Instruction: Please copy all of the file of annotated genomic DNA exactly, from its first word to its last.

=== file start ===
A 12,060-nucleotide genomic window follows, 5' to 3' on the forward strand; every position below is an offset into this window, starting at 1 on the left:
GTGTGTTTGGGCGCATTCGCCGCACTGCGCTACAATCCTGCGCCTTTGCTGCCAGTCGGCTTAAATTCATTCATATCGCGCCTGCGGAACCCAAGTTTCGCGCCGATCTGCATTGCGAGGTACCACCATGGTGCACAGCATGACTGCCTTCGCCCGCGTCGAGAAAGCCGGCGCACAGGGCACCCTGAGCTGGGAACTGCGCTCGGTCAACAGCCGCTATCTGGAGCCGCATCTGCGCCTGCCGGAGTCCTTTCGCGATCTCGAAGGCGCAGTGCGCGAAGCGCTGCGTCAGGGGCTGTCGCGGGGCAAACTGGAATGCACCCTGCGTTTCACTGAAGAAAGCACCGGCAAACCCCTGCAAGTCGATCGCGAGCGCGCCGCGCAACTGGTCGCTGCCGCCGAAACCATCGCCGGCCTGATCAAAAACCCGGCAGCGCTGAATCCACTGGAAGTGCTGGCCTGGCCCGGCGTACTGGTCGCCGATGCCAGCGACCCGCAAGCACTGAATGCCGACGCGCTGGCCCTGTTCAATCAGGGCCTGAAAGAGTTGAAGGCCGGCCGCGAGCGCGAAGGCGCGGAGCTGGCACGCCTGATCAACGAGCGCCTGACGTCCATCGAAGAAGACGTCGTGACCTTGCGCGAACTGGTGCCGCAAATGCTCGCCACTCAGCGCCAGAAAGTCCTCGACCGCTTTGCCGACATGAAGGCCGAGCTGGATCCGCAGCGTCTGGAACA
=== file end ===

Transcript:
A 12,060-nucleotide genomic window follows, 5' to 3' on the forward strand; every position below is an offset into this window, starting at 1 on the left:
GTGTGTTTGGGCGCATTCGCCGCACTGCGCTACAATCCTGCGCCTTTGCTGCCAGTCGGCTTAAATTCATTCATATCGCGCCTGCGGAACCCAAGTTTCGCGCCGATCTGCATTGCGAGGTACCACCATGGTGCACAGCATGACTGCCTTCGCCCGCGTCGAGAAAGCCGGCGCACAGGGCACCCTGAGCTGGGAACTGCGCTCGGTCAACAGCCGCTATCTGGAGCCGCATCTGCGCCTGCCGGAGTCCTTTCGCGATCTCGAAGGCGCAGTGCGCGAAGCGCTGCGTCAGGGGCTGTCGCGGGGCAAACTGGAATGCACCCTGCGTTTCACTGAAGAAAGCACCGGCAAACCCCTGCAAGTCGATCGCGAGCGCGCCGCGCAACTGGTCGCTGCCGCCGAAACCATCGCCGGCCTGATCAAAAACCCGGCAGCGCTGAATCCACTGGAAGTGCTGGCCTGGCCCGGCGTACTGGTCGCCGATGCCAGCGACCCGCAAGCACTGAATGCCGACGCGCTGGCCCTGTTCAATCAGGGCCTGAAAGAGTTGAAGGCCGGCCGCGAGCGCGAAGGCGCGGAGCTGGCACGCCTGATCAACGAGCGCCTGACGTCCATCGAAGAAGACGTCGTGACCTTGCGCGAACTGGTGCCGCAAATGCTCGCCACTCAGCGCCAGAAAGTCCTCGACCGCTTTGCCGACATGAAGGCCGAGCTGGATCCGCAGCGTCTGGAACA